Despite the fact I am now in my mid-twenties, whenever I see a pondful of ducks I long to be four again. Standing on muddy banks or leaning through metal railings, with a loaf of bread a little too elderly for human consumption in my hands. There is something immensely soothing about feeding ducks. Watching them come gliding eagerly towards you when they realise it's tea-time, hearing moorhens' silly little voices demanding crumbs, loud geese bossing smaller birds out of their way, seeing them dip down into the water to retrieve a stray piece of bread and emerging, perfect droplets of water resting on their shiny feathers.
A month or so ago (when we got a stray summery day towards the end of the same freakish February which brought us the snow), a couple of friends and I, and a slightly out-of-date loaf of wholegrain, pottered along the Thames to Barnes. We were there for ages; we had a lot of bread! But we were also hypnotised by the calming process of feeding these little water-birds.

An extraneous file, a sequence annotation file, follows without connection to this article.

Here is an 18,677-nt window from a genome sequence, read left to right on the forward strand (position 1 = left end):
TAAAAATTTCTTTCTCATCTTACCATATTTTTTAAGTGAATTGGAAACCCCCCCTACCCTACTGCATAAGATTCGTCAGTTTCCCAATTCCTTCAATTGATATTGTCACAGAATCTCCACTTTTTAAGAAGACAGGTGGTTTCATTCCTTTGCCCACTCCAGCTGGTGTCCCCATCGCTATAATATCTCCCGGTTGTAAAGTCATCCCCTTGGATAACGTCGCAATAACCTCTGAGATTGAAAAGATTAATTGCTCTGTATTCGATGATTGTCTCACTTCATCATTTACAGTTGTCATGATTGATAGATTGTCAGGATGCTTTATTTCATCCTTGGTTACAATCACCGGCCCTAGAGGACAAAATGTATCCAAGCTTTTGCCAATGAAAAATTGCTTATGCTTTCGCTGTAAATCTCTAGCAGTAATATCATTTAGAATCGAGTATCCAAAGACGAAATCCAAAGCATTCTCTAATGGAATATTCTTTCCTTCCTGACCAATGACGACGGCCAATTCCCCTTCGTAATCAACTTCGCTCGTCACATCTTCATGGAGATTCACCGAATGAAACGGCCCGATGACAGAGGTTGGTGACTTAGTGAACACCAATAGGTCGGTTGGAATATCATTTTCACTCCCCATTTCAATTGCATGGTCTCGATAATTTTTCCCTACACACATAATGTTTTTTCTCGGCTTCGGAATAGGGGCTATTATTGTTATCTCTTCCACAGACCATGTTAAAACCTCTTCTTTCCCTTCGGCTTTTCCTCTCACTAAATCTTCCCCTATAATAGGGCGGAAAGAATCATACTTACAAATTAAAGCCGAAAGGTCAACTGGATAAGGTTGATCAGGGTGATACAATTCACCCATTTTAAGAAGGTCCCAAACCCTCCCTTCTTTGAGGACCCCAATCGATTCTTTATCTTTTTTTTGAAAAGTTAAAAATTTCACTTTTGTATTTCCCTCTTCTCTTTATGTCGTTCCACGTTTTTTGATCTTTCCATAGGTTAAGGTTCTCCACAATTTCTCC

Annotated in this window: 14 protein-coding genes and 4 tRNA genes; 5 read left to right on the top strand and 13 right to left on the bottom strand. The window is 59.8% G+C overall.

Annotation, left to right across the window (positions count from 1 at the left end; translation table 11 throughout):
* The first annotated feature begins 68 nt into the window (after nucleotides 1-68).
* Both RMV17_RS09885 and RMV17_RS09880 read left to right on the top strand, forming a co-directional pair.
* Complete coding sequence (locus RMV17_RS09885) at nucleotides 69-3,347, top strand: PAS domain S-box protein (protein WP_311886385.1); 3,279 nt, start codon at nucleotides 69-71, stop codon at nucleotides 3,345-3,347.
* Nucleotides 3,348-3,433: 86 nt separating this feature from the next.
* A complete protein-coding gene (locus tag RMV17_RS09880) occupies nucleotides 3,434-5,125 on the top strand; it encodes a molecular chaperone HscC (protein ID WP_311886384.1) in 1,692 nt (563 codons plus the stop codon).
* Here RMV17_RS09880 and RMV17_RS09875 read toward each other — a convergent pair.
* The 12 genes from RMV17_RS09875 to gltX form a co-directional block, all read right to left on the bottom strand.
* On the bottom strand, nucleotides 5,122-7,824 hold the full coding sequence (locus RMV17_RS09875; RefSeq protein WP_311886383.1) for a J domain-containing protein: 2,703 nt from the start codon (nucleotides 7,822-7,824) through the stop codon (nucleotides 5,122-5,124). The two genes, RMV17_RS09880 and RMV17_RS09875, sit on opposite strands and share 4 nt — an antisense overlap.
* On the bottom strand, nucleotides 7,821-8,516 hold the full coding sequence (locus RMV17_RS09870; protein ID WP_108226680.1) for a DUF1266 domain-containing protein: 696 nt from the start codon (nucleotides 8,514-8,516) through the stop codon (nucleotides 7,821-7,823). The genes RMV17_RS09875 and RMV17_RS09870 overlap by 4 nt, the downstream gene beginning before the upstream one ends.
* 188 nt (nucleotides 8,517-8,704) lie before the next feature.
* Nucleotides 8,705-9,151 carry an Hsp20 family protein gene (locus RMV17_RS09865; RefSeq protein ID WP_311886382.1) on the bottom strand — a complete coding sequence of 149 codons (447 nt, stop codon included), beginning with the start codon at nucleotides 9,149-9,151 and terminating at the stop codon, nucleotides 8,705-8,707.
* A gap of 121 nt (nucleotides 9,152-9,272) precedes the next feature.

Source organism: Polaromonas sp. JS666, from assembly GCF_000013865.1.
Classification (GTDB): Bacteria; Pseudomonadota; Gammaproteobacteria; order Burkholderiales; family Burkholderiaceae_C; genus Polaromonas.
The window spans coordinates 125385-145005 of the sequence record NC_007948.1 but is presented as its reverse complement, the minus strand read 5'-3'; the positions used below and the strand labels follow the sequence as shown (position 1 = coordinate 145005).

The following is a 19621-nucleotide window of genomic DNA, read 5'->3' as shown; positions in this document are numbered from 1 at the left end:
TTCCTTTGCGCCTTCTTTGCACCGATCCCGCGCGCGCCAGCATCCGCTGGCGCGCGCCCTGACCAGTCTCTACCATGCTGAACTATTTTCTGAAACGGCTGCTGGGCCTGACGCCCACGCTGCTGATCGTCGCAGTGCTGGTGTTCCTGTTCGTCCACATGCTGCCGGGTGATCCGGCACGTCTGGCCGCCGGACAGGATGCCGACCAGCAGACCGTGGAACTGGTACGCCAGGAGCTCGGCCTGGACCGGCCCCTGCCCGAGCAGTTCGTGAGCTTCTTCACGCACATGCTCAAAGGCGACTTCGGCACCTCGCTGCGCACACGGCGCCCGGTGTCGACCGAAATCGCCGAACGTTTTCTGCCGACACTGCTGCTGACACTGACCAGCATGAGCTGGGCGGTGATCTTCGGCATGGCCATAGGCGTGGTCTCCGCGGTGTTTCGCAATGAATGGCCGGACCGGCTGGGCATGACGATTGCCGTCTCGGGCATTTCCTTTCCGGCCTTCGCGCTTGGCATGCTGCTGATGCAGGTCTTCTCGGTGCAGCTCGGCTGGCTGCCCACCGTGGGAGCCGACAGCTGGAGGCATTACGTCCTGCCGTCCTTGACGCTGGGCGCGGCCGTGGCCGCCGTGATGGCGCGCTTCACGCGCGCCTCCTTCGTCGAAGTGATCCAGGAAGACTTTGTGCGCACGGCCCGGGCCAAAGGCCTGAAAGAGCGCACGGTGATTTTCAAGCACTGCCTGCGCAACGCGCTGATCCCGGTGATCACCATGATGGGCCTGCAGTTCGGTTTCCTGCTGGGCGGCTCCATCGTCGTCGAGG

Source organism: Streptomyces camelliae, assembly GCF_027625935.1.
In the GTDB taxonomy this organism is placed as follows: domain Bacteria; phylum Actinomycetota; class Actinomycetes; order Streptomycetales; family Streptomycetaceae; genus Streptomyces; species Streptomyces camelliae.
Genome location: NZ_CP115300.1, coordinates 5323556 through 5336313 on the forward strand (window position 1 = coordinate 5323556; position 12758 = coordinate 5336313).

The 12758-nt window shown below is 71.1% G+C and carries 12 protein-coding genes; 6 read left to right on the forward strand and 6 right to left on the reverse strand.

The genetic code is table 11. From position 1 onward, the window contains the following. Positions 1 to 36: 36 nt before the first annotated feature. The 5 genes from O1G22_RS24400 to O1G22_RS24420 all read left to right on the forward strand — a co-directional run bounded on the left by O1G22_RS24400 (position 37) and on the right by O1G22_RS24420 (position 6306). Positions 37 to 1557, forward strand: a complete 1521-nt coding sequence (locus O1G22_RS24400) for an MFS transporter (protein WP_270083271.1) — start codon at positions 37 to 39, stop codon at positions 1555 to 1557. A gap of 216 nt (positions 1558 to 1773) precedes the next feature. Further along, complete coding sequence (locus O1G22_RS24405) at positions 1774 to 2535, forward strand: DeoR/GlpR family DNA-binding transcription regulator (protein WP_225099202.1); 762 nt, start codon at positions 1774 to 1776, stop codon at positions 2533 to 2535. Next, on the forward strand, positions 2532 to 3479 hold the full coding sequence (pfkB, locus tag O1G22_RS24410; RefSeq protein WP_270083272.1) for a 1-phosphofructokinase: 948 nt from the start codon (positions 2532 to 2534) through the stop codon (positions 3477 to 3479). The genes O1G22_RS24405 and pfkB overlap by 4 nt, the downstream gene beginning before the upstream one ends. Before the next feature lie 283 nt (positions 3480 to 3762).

Three girls, old enough to know better, we ripped and tore bread into duck-sized bites, mesmerised by ripples in the pond, by tiny diving ducks and the rare sunshine. We soon picked out the smaller birds, being shoved to the back by bigger, greedier feathered bullies, and took greater aim with our bread chunks, willing the smaller ones to reach them first as they landed in the water.
Small children out with their parents (who were obviously too well-organised and life-preserving to have copious amounts of mouldy bread in their houses) watched covetously as the ducks clustered at our feet. We offered them, slightly grudgingly I confess, some of our loaf and watched as they delightedly joined our merry band of bread-tossers. (We did of course select the least mouldy slices for the children, embarrassed their well-to-do Barnes mummies and daddies would judge our slovenly housekeeping!).
And so passed a happy morning; feeding, watching, chatting, myself snapping endless photos. Like they say, simple things please simple minds, and that day we, and the assembled ducks, geese, moorhens and the odd bolshy gull, were very simply pleased.